VANCOUVER -- Thanks to the pandemic, Canada Day celebrations across the country look and feel a lot different this year, but organizers in Surrey and Vancouver weren’t about to let the threat of COVID-19 rain on their parades.

“We just want to be part of the solution of bringing people back together, building some social connections,” said PNE CEO Shelley Frost.

Inside the Pacific Coliseum, the PNE held a reverse parade — with performers remaining stationary and car loads of spectators driving through to see them.

“It is the only live entertainment event in Canada right now,” said Frost.

The concept was a big hit with families from across the Lower Mainland.

“It’s great that they kind of thought up this in a resourceful way to do it, getting people to drive through,” said Gurpreet Dhingra, who attended with her husband and two children. “I think it’s great to still be able to take part.”

About 30 performers roamed the inside of the arena, including some dancers, hockey players and logger sports athletes demonstrating axe throwing, chainsaw carving and log rolling.

“Every Canada Day is what you make of it. So, it’s going to be a good one,” said Ray Brendzy, who arrived in a car with three generations of his family.

Surrey normally throws one of the largest concerts in the country on Canada Day, but this year the pandemic forced them to take the show online.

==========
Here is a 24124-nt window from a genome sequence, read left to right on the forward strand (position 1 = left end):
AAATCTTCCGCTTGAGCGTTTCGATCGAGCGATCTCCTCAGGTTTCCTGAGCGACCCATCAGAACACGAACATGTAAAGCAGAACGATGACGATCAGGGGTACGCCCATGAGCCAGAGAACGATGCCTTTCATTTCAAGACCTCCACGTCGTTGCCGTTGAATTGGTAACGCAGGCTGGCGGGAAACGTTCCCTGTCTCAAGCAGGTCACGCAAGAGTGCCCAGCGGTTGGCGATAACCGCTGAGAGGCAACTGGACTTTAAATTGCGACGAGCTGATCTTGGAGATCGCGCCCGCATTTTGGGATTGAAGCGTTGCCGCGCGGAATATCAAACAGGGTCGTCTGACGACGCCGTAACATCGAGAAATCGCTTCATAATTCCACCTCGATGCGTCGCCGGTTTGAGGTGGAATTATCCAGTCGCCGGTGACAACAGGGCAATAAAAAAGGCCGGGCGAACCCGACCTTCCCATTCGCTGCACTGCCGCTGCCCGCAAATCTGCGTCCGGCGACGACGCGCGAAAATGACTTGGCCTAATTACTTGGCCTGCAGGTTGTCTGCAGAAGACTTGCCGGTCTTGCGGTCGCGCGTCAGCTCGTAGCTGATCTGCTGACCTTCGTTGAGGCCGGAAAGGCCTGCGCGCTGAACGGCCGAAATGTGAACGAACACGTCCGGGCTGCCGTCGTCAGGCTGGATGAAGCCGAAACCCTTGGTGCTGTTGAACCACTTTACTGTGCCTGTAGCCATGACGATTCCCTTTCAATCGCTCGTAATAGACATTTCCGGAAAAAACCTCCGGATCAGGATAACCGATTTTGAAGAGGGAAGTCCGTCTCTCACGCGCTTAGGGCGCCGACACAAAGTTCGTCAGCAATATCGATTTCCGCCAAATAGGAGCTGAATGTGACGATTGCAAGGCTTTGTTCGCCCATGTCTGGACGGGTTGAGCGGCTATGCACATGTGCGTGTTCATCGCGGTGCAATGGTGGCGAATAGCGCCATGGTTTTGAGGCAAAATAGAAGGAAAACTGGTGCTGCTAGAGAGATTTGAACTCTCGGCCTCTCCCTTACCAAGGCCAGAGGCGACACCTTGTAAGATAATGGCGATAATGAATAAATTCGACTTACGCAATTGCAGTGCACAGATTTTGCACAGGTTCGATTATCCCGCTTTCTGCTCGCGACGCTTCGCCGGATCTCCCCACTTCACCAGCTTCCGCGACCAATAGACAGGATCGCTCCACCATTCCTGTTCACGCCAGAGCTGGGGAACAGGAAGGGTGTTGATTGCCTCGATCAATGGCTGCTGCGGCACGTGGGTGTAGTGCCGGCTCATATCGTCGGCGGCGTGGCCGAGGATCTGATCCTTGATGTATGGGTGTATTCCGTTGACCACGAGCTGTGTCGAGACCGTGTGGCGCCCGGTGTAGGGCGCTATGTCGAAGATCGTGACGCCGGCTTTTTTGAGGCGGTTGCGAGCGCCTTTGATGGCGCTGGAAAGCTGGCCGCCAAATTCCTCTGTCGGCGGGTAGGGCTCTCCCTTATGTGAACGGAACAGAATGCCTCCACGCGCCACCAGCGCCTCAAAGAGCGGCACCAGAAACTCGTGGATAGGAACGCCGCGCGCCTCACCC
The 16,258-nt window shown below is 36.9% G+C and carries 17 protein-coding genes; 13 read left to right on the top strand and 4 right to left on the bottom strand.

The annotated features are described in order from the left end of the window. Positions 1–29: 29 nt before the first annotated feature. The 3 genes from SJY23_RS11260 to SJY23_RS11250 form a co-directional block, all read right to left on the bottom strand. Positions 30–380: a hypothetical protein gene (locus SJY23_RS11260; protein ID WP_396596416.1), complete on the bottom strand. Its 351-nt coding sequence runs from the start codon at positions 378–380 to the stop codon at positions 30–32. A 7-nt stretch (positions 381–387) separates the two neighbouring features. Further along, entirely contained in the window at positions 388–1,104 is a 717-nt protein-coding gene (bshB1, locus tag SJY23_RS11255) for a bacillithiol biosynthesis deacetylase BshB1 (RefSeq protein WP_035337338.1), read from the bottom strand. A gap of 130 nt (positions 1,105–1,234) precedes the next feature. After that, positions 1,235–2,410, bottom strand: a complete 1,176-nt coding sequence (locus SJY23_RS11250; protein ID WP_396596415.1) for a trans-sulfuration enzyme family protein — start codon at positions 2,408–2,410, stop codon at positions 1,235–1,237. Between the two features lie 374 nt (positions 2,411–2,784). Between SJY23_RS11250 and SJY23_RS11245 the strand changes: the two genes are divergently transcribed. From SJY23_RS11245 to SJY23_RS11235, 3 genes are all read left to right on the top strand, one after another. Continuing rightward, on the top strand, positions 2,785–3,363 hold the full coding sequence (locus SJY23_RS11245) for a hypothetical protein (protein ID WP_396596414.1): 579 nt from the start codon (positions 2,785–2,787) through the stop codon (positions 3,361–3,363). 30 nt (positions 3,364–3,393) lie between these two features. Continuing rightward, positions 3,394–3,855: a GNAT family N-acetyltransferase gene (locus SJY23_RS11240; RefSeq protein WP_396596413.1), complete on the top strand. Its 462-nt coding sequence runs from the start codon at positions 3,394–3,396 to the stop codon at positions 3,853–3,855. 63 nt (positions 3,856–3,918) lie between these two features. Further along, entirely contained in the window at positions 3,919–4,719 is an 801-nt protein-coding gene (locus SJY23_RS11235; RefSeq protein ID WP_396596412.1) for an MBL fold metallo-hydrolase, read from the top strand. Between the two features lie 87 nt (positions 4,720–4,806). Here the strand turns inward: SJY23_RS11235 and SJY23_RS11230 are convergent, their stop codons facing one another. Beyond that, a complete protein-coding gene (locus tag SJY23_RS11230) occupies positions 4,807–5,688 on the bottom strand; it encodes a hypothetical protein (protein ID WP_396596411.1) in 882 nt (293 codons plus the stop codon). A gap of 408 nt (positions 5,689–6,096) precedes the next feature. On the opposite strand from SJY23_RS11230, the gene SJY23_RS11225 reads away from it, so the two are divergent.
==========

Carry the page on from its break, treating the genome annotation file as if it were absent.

Hosted by hockey player Hayley Wickenheiser, the virtual celebration included musical performances, children’s programming and even a fitness segment for seniors.

Back at the PNE, under cloudy skies and occasional heavy downpours, many people were thankful for the drive-thru concept.

“It was a very unique experience. It actually helps with the rain. We can go through it and it doesn’t even matter,” said Andrew Myers as he waited in line in his car at the drive-thru food fair.

The PNE brought out some of its summer classics for the event, including corndogs, cotton candy and lemonade.

Frost says people should stay tuned because the PNE plans to roll out more events over the next several weeks.

“The hardest part over the last few months has been weeding out all the ideas to narrow down on a few,” she said. “We’ve come up with some greats ideas to help bring people back and to help the PNE stay alive and relevant during this time.”